Until 2007, the yield differential (‘spread’) of Greek Government Bonds (GGBs) over German Bunds was negligible. It saw some fluctuations in 2008 with the spread coming down during election time, but then rising again very substantially from November 2009. Notwithstanding a government stability programme in January 2010 and a number of supplemental austerity measures, by May 2010 the GGB short-term yields had risen to over 17 per cent and the long-term yields to over 12 per cent, signalling the loss of market access to Greece and paving the way to the first rescue package of up to €110 billion (€80 billion from the eurozone countries and a further €30 billion from the IMF). The rescue package included specific policies on the eligibility of GGBs for European Central Bank (ECB) to protect the funding of the banking system, but came with strict policy conditionality set out in separate memoranda agreed with the IMF, on the one hand, and the EU Commission and the ECB on the other. Crucially, the rescue package did not require the restructuring of the Greek debt and made the bold assumption that Greece would be capable of returning to the debt markets within a short period of time.3
An ill-prepared eurozone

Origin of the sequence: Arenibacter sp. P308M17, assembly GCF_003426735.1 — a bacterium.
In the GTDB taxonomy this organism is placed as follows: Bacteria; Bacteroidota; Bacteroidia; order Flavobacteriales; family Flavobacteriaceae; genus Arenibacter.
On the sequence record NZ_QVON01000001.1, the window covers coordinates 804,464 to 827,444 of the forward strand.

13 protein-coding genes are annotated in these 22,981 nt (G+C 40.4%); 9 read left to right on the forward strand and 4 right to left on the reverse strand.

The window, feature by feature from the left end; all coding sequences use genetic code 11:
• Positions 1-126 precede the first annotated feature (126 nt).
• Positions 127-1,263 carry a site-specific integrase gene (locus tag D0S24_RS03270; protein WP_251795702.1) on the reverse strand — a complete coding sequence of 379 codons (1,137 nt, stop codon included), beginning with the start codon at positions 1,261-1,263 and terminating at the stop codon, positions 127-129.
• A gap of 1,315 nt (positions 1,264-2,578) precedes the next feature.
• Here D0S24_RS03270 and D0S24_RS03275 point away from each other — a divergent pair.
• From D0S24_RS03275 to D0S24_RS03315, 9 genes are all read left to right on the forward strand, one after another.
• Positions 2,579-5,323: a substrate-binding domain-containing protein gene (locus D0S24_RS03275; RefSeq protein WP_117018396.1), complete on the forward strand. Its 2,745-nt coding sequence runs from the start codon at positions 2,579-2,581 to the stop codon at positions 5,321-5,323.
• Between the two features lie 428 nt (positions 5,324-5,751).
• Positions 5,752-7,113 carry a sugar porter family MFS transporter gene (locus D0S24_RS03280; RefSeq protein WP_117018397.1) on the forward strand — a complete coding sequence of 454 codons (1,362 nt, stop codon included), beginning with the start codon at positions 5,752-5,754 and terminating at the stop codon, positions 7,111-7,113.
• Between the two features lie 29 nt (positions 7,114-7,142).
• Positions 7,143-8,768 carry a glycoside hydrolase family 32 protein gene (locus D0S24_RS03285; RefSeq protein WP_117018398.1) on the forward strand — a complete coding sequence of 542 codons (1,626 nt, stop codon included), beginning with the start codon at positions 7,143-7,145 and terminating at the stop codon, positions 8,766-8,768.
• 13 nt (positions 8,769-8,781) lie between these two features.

The Greek crisis caught the EU and the other eurozone countries by surprise. The EU is not a federation but an association of states that have agreed to bind their policies together by treaty and detailed secondary legislation, while retaining their sovereign nature and autonomous fiscal and financial operations. Instead of federal institutions and fiscal transfers, the EU economies and the eurozone countries in particular sought to remain on the same economic level by marching in lockstep to the tune of the well-known limits on debt (no more than 60 per cent of GDP) and deficit (no more than 3 per cent of GDP). The assumption was that member states would adhere to these limits through a combination of respect for their Treaty obligations, light-touch oversight by the EU Commission and the discipline imposed on them by the debt markets. The possibility that countries would not be able to comply with these limits in the long term, thereby challenging the eurozone architecture, had been considered, but the policies put in place were weak. Sanctions were discretionary, the deadlines were long and the procedural red tape considerable. More importantly, statistics were still provided by the national agencies, while Eurostat, the European statistical agency, which could provide both rigorous guidance and act as auditor of national accounts, played no major institutional role. The Prospectus Directive permitted (and still permits) European sovereigns to issue debt securities with no disclosure whatsoever. The national central banks of the eurozone had lax capital reserves for banks on their eurozone sovereign debt holdings and disapplied the large exposure rule on such holdings. Finally, France and Germany themselves breached the deficit rule around 2005 and offered neither apologies nor suffered any consequences. The rules on debt and deficit were set, but there were no rigorous independent institutional checks on the reported numbers, no real sanctions for breaches, no disclosure to the markets and no leadership by example. So when a small country representing only 2 per cent of the eurozone’s GDP was revealed as an outlier, the response consisted of denial of the problem, moral indignation and condemnation, a series of ad hoc measures and finally a decision not to let Greece default for fear that, notwithstanding its size, the consequences would be far reaching.4